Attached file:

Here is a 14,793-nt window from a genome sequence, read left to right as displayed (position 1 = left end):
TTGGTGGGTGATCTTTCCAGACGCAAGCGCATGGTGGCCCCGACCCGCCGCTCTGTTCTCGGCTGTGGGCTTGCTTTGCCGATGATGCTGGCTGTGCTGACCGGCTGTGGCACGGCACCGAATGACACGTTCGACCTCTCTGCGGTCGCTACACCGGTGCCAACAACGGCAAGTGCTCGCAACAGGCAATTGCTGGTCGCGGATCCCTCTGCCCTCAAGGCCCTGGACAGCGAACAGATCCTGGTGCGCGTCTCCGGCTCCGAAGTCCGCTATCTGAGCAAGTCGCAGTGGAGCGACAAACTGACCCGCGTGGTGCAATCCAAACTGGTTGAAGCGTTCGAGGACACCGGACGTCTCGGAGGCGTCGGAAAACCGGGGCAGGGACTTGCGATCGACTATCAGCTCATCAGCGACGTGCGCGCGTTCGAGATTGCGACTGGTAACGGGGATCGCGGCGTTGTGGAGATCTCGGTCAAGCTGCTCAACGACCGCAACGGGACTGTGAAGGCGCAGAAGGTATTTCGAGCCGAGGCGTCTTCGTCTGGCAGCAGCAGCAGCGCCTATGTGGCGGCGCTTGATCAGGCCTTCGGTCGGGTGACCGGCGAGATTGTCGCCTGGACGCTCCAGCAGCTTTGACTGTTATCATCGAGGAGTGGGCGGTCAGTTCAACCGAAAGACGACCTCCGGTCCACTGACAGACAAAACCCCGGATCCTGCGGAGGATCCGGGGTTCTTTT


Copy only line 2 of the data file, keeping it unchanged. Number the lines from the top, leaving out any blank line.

TTGGTGGGTGATCTTTCCAGACGCAAGCGCATGGTGGCCCCGACCCGCCGCTCTGTTCTCGGCTGTGGGCTTGCTTTGCCGATGATGCTGGCTGTGCTGACCGGCTGTGGCACGGCACCGAATGACACGTTCGACCTCTCTGCGGTCGCTACACCGGTGCCAACAACGGCAAGTGCTCGCAACAGGCAATTGCTGGTCGCGGATCCCTCTGCCCTCAAGGCCCTGGACAGCGAACAGATCCTGGTGCGCGTCTCCGGCTCCGAAGTCCGCTATCTGAGCAAGTCGCAGTGGAGCGACAAACTGACCCGCGTGGTGCAATCCAAACTGGTTGAAGCGTTCGAGGACACCGGACGTCTCGGAGGCGTCGGAAAACCGGGGCAGGGACTTGCGATCGACTATCAGCTCATCAGCGACGTGCGCGCGTTCGAGATTGCGACTGGTAACGGGGATCGCGGCGTTGTGGAGATCTCGGTCAAGCTGCTCAACGACCGCAACGGGACTGTGAAGGCGCAGAAGGTATTTCGAGCCGAGGCGTCTTCGTCTGGCAGCAGCAGCAGCGCCTATGTGGCGGCGCTTGATCAGGCCTTCGGTCGGGTGACCGGCGAGATTGTCGCCTGGACGCTCCAGCAGCTTTGACTGTTATCATCGAGGAGTGGGCGGTCAGTTCAACCGAAAGACGACCTCCGGTCCACTGACAGACAAAACCCCGGATCCTGCGGAGGATCCGGGGTTCTTTT